“Manure and wet sand are removed from the stalls twice a day and manure is scraped from the alleys twice a day. Meanwhile, new sand is added every week,” said Mike Bailey when commenting on his herds winning performance in this year’s National Dairy Quality Awards sponsored by the National Mastitis Council. Bailey’s dairy, along with five others, will be honored later in January at the National Mastitis Council’s annual meeting in Florida.
“Curtains are adjusted as needed based on weather condition. Fans are on when the temperature is over 70°F. We make sure cows have access to water right after milking outside the barn when weather allows. Fly control is used as needed,” the Tomah, Wis., dairyman went on to say when discussing how he keeps cows clean and comfortable.
“Dry cows are bedded with cornstalks in a shed to make a bedded pack. They also have access to an outside lot,” said the dairyman who milks 213 Holsteins that maintained an 80,000 somatic cell count along with a 26,347 pounds of milk herd average. “The bedding pack is cleaned out each month. Bedding is added two times a week. Individual calving pens also are bedded with cornstalks,” said the owner of Bailey Farms. “We want our dry cows to be clean and comfortable so they have minimal problems in their lactation.”
Two of this year’s six Platinum winners of the National Mastitis Council’s awards competition share additional insight in this Hoard’s Dairyman Intel as well as elaborated responses found in the Round Table found on pages 18 to 20 of the January 10, 2017, issue of Hoard’s Dairyman. This year, 122 herds were nominated for the award.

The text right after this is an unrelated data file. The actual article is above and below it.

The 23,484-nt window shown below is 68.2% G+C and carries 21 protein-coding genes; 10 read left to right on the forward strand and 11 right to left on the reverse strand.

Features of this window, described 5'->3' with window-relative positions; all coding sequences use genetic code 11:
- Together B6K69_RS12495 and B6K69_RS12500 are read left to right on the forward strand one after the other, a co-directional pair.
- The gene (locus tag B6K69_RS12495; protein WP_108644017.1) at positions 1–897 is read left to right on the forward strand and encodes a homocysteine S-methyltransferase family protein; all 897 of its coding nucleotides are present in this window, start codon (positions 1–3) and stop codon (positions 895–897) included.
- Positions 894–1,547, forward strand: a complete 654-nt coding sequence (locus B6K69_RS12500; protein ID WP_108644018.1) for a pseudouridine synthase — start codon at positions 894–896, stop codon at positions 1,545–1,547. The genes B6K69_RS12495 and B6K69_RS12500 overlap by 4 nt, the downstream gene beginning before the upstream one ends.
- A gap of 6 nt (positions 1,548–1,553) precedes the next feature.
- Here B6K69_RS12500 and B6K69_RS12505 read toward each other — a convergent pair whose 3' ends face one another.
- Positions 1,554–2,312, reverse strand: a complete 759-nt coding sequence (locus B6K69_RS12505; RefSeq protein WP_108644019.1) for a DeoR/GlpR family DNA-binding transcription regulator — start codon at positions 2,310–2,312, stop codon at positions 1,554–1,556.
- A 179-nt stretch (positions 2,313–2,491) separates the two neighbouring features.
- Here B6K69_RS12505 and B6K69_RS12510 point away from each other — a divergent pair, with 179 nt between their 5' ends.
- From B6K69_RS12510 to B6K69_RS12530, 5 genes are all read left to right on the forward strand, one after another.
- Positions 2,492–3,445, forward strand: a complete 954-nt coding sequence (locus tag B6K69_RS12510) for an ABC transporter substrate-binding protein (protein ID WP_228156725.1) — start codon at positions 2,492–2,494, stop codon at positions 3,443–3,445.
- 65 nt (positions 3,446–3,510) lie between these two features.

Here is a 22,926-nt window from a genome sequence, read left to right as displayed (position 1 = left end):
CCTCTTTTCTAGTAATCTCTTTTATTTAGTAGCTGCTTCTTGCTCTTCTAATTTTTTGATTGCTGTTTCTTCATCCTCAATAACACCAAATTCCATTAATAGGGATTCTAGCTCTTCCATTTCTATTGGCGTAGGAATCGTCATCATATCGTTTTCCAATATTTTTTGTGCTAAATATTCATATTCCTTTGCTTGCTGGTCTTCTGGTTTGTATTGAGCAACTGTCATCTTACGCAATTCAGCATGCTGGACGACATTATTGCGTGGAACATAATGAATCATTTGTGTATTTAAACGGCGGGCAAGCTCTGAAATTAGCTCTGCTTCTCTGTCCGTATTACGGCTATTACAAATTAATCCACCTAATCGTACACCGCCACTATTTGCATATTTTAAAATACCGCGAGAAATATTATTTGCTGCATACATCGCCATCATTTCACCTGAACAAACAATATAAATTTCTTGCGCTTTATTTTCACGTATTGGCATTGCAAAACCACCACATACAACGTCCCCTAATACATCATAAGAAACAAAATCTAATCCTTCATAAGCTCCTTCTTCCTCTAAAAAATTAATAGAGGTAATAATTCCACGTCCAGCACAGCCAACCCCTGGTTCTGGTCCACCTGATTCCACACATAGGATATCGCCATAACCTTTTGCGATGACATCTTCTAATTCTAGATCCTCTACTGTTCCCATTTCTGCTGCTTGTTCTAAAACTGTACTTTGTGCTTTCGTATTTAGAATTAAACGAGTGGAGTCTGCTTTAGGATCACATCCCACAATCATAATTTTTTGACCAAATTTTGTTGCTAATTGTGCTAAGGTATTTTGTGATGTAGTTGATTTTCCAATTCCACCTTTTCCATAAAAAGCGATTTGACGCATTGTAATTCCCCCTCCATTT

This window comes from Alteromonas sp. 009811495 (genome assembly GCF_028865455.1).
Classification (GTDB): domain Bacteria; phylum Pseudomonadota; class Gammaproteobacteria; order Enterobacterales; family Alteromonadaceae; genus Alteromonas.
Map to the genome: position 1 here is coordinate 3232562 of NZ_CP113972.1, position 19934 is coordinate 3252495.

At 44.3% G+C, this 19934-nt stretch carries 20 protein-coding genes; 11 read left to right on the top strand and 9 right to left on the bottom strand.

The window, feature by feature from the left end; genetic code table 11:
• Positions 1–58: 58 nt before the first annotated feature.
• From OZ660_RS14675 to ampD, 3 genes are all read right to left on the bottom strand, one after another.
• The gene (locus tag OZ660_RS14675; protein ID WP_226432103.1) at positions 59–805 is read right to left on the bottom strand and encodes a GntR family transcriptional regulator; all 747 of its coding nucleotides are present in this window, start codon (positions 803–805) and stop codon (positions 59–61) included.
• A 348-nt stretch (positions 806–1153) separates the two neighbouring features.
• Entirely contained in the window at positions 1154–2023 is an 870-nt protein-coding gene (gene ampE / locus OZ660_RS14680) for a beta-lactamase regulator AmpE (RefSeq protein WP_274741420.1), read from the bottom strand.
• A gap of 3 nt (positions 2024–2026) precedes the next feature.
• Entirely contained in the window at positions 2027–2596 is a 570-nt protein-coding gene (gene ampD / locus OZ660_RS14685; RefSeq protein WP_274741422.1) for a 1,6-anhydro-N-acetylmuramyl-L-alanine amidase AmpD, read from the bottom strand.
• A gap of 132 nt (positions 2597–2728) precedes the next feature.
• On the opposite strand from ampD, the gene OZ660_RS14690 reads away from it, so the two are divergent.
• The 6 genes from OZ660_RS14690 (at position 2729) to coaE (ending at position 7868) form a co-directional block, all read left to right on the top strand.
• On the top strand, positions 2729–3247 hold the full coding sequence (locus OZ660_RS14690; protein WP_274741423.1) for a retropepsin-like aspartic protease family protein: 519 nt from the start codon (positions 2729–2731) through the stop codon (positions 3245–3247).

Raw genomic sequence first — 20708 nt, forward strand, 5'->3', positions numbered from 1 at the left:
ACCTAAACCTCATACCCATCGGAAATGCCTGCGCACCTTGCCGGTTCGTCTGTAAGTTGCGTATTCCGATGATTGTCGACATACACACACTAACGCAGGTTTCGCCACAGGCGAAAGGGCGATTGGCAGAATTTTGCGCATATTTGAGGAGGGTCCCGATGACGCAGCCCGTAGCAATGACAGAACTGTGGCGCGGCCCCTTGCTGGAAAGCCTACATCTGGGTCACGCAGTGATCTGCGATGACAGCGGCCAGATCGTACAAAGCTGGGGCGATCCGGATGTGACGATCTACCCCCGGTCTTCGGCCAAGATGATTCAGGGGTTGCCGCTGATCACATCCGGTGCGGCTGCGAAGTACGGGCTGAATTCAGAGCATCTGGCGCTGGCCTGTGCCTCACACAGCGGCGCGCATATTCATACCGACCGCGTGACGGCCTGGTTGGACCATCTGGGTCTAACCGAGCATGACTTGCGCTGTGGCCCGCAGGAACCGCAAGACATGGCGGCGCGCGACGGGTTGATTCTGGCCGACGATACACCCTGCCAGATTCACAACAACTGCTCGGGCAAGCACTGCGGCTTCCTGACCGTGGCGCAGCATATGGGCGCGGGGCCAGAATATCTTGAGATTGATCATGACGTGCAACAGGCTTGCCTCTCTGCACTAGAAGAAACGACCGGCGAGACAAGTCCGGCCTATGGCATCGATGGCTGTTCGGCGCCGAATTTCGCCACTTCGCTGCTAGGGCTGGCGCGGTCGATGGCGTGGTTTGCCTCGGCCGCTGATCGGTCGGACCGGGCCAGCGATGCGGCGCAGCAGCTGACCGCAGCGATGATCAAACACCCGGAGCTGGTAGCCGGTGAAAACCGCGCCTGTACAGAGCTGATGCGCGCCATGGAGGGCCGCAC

Here are additional responses to the question, “How are cows kept clean and comfortable?”
Country Aire Farms, Kaukauna, Wis.: Hydrated lime is applied to Kraiburg mattresses in one pen and DCC (dual chamber cow) waterbeds (other pens), which are bedded with sawdust twice per week. All manure and wet bedding is removed at each milking. Automatic scrapers remove manure, and Roll-O-Matic curtains and J&D fans are used for tunnel ventilation.
Dry cows are housed in a tunnel-ventilated barn that is bedded with recycled sand two times per week. We level those beds with a skid steer mounted rake. The manure is removed three times per day with a rubber scraper mounted on a tractor.
Simon Dairy, Westphalia, Mich.: Fresh sand bedding is added once per week to the stalls. Hydrated ag lime is also added to stalls once a week. Stalls are cleaned of manure and urine three times a day, and alleys are also scraped at this time.
For dry cows, fresh sand is added weekly. Stalls and alleys are cleaned once a day along with scraping of crossover alleys. They have multiple water sources and many ventilation fans available. Fans are controlled by a thermostat set at 67°F.
This Hoard’s Dairyman Intel article is part of a two-part series detailing top milk quality tips from the Platinum-winning herds for the National Dairy Quality Awards competition.